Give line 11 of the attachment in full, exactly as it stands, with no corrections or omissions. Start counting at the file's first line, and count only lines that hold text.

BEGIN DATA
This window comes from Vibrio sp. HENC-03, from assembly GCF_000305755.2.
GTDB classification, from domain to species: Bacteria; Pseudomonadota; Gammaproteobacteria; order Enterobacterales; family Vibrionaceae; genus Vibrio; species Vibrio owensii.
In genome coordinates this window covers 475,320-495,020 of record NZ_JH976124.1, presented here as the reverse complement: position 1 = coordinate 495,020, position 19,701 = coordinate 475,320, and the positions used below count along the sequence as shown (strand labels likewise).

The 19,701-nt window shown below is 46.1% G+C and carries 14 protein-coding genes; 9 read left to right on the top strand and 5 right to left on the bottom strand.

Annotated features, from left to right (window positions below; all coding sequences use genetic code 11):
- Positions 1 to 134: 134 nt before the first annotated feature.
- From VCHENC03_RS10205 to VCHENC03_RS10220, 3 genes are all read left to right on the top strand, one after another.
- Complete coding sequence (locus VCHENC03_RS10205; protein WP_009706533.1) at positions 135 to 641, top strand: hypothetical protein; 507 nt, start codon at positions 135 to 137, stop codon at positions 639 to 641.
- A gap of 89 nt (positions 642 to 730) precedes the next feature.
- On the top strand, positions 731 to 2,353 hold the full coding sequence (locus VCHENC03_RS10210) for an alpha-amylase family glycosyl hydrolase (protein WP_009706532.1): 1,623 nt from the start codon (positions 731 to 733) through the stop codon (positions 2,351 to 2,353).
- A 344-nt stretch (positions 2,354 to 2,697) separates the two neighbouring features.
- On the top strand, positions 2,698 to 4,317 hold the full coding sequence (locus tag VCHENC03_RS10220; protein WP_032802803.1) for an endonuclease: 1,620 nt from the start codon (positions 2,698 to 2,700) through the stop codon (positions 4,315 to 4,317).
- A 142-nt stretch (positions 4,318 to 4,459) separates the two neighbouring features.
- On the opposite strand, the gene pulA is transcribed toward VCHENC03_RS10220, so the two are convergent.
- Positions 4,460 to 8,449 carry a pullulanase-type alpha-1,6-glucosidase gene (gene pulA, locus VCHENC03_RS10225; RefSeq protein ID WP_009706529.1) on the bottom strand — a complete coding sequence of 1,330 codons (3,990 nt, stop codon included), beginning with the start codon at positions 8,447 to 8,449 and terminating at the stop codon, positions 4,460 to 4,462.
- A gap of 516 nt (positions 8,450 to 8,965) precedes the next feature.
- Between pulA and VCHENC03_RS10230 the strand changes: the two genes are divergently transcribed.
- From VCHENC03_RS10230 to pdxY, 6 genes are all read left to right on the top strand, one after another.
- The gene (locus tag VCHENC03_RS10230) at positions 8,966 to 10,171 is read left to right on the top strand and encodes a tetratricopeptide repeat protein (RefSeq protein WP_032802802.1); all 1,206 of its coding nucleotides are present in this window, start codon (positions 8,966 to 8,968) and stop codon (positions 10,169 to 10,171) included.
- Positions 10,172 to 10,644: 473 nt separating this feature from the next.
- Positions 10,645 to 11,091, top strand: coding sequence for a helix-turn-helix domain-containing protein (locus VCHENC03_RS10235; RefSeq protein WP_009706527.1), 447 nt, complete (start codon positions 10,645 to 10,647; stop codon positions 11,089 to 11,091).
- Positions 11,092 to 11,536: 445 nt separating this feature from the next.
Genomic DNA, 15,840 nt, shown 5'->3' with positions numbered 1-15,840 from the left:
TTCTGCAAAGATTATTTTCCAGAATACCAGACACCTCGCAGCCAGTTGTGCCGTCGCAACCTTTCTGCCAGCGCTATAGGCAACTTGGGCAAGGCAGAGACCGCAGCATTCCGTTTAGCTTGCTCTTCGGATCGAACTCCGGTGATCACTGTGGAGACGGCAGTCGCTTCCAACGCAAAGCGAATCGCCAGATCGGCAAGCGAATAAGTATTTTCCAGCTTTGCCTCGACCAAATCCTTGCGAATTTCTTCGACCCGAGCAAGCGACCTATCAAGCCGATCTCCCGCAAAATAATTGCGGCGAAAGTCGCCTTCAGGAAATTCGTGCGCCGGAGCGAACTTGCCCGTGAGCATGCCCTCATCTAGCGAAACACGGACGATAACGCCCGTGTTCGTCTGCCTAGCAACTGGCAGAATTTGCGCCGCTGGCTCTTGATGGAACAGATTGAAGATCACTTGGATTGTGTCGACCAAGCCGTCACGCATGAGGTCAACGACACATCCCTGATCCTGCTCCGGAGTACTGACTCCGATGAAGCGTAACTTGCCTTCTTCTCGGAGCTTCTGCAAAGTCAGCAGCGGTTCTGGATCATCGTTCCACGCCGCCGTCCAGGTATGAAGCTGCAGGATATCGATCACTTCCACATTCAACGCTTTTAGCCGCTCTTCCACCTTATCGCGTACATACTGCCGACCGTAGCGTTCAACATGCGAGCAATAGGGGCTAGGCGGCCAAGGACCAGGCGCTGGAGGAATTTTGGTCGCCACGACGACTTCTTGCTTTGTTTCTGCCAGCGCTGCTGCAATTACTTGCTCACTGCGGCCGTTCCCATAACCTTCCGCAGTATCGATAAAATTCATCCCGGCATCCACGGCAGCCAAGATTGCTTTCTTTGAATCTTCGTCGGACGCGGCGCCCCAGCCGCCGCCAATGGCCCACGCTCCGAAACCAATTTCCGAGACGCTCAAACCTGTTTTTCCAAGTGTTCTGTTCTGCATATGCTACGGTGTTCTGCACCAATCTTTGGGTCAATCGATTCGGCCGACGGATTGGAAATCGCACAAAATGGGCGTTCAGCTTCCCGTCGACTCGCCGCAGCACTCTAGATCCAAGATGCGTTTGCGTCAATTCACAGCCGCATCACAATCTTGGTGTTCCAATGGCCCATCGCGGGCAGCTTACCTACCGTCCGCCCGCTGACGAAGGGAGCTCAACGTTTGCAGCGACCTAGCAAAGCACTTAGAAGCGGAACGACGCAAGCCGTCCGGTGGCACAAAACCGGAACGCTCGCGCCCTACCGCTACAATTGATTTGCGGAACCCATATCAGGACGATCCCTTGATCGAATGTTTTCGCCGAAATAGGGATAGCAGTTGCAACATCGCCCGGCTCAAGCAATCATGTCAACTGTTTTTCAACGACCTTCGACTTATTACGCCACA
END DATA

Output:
- A 344-nt stretch (positions 2,354 to 2,697) separates the two neighbouring features.